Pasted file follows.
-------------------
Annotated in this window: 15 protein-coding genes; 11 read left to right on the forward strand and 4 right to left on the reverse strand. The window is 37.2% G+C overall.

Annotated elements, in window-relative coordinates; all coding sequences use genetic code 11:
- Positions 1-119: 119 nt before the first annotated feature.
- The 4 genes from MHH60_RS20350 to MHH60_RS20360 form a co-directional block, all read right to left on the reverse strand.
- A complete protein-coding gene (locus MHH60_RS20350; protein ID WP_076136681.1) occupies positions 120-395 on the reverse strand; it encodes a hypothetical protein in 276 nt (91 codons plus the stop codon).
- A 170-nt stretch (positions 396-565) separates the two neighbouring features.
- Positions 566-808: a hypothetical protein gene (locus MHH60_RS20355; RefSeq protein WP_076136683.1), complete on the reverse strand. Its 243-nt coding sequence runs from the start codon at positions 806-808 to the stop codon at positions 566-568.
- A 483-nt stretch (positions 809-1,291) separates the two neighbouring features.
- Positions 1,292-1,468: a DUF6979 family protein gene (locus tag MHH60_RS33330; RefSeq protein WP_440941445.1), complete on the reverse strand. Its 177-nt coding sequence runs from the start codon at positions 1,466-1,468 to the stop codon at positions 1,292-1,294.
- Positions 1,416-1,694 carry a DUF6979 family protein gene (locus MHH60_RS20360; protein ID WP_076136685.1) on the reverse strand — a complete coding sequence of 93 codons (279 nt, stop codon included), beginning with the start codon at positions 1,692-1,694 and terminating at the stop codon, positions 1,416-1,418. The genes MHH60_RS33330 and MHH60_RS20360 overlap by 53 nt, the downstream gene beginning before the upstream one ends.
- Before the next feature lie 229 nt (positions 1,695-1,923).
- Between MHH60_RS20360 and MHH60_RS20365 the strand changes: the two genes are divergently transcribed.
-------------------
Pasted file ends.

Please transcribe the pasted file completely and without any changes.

Annotated in this window: 15 protein-coding genes; 11 read left to right on the forward strand and 4 right to left on the reverse strand. The window is 37.2% G+C overall.

Annotated elements, in window-relative coordinates; all coding sequences use genetic code 11:
- Positions 1-119: 119 nt before the first annotated feature.
- The 4 genes from MHH60_RS20350 to MHH60_RS20360 form a co-directional block, all read right to left on the reverse strand.
- A complete protein-coding gene (locus MHH60_RS20350; protein ID WP_076136681.1) occupies positions 120-395 on the reverse strand; it encodes a hypothetical protein in 276 nt (91 codons plus the stop codon).
- A 170-nt stretch (positions 396-565) separates the two neighbouring features.
- Positions 566-808: a hypothetical protein gene (locus MHH60_RS20355; RefSeq protein WP_076136683.1), complete on the reverse strand. Its 243-nt coding sequence runs from the start codon at positions 806-808 to the stop codon at positions 566-568.
- A 483-nt stretch (positions 809-1,291) separates the two neighbouring features.
- Positions 1,292-1,468: a DUF6979 family protein gene (locus tag MHH60_RS33330; RefSeq protein WP_440941445.1), complete on the reverse strand. Its 177-nt coding sequence runs from the start codon at positions 1,466-1,468 to the stop codon at positions 1,292-1,294.
- Positions 1,416-1,694 carry a DUF6979 family protein gene (locus MHH60_RS20360; protein ID WP_076136685.1) on the reverse strand — a complete coding sequence of 93 codons (279 nt, stop codon included), beginning with the start codon at positions 1,692-1,694 and terminating at the stop codon, positions 1,416-1,418. The genes MHH60_RS33330 and MHH60_RS20360 overlap by 53 nt, the downstream gene beginning before the upstream one ends.
- Before the next feature lie 229 nt (positions 1,695-1,923).
- Between MHH60_RS20360 and MHH60_RS20365 the strand changes: the two genes are divergently transcribed.